The TasTe Of RegReT
What does UK’s exit from the EU mean for London’s reputation as the world’s gourmet capital? The answer, as always, lies with the people
BUT WHY,” asked the very nice lady at Immigration at Heathrow, “would you not take a British passport if you were born in London?” I am used to the question by now, so I gave my standard reply about being a proud Indian and that despite the undoubted advantage a Brit passport offered a frequent visitor (you don’t need visas for most countries), I was very happy with my Indian passport.
But of course, the UK I remember is very different from today’s UK. When I was born, the Commonwealth was The Big Thing. Commonwealth citizens didn’t need visas and it was brown people who made the National Health Service possible and West Indians who ran the buses, tubes and trains. Over the decades the Commonwealth contribution to the UK’s cultural life pretty much transformed the country. The West Indians gave the Brits reggae and we gave them Bhangra and Bollywood. was all about. They came with nothing, set up little corner shops, worked 18-hour days and today hundreds of them are millionaires: a triumph of Gujarati and Punjabi enterprise. But by the early Seventies, the UK had a new obsession. After having been kicked around by Charles de Gaulle for years, Britain was finally allowed into the EEC or the European Economic Community, a common market. The old “Commonwealth Passports” queues disappeared at Heathrow. Europeans (nearly all of them white and many, blonde and blue-eyed) were told they could just walk through the immigration counters. We, on the other hand, were told to get visas, a process that still can take weeks.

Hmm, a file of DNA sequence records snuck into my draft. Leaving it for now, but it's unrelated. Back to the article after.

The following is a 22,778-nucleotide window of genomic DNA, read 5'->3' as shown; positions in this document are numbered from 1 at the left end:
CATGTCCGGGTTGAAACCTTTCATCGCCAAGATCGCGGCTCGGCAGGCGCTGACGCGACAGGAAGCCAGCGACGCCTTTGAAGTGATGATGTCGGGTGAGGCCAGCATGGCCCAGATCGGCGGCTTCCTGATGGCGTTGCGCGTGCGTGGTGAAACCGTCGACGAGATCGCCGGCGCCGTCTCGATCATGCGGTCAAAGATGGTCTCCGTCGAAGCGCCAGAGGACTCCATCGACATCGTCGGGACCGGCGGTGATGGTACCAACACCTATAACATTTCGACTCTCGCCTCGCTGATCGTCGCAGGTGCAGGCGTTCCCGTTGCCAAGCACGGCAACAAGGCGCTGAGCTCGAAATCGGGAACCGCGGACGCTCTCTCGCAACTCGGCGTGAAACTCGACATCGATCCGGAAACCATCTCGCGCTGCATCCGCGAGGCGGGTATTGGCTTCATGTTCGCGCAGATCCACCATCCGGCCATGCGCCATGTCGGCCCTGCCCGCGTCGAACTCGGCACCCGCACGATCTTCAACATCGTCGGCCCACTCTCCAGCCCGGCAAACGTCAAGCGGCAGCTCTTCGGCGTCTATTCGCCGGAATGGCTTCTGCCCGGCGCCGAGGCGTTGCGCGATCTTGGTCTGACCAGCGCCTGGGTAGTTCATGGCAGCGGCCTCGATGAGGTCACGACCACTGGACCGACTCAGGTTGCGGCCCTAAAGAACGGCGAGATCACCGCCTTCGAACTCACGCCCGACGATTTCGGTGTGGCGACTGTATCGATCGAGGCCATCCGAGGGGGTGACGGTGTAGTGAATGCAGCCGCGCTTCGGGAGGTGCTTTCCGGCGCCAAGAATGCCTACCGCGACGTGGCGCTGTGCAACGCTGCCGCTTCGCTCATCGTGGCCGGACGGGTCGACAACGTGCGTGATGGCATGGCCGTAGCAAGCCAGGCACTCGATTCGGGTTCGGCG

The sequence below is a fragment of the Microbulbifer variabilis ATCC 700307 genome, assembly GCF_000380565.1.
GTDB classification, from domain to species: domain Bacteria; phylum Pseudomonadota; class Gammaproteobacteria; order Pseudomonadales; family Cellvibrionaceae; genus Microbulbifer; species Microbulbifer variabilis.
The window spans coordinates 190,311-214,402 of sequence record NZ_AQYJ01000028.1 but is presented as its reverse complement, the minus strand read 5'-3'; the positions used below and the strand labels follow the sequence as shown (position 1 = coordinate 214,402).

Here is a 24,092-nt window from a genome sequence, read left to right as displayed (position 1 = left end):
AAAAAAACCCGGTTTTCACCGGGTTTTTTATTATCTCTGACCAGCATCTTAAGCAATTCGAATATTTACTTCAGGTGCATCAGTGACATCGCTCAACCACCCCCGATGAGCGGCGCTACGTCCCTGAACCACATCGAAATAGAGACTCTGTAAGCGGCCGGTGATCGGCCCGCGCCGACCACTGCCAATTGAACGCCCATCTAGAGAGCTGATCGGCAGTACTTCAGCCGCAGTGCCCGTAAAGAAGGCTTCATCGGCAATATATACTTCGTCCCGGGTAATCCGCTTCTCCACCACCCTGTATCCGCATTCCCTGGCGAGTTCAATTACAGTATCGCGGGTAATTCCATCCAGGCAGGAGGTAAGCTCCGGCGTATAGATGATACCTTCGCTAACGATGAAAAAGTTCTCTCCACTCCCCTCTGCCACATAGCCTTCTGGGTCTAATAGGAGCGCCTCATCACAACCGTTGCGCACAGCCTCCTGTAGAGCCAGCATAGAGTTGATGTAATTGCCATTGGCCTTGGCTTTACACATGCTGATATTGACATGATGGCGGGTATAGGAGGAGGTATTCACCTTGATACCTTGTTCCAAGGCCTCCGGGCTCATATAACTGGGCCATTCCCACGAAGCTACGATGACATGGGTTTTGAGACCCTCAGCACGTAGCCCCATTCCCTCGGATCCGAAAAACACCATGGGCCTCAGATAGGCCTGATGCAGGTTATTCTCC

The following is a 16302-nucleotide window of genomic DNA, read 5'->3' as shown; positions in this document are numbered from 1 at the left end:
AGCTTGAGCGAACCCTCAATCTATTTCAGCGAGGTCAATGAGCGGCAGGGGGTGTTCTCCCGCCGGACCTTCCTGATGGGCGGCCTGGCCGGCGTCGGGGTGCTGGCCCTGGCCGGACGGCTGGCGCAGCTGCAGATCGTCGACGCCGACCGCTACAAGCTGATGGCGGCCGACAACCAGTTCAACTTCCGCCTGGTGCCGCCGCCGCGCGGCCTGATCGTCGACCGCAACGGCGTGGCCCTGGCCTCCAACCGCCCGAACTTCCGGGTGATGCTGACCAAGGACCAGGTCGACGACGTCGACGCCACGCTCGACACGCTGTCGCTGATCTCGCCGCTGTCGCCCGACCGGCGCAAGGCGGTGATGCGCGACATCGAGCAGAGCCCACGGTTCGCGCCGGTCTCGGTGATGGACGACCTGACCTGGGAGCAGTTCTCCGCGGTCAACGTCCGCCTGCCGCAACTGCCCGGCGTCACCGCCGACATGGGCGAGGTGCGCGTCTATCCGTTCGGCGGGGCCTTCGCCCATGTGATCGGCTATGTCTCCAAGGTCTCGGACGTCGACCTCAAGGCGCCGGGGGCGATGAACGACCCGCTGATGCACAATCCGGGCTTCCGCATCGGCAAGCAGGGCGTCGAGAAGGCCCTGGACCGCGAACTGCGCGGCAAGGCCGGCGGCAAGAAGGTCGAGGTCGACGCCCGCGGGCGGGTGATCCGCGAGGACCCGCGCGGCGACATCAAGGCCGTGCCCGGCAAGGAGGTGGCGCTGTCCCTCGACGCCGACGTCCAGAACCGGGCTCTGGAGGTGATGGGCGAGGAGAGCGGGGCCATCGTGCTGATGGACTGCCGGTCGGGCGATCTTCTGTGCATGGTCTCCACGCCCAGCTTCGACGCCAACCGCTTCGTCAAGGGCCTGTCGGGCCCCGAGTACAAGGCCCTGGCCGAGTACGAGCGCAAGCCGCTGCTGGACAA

The British voted to stay in the EEC in 1975 but soon the Common Market gave way to a quasipolitical structure called the European Union and any European was guaranteed right of residence, employment, benefits etc in the UK.
The old Commonwealth guys who had helped construct post-War Britain were told that they were still welcome to stay (“we are a multi-cultural society”) but could they please ask their relatives and friends to stay at home in Dhaka or Delhi or Nairobi or wherever. (If however they had White relatives in Sydney or Montreal, “well then, old boy, we shall certainly do our best to help bring them over.”)
So why did Britain fall out of love with the Commonwealth (except for the Queen, who, God bless her, still loves the Commonwealth) and rush into bed with Europe?
Well, I guess we had outlived our usefulness. Europe made economic sense. (Or not, depending on which side you chose to believe during the referendum debate.) White people were easier to absorb into British society. And, I suspect, the UK establishment could never reconcile itself to Britain’s post-Empire role as just another small island of no great consequence. Being part of Europe made them feel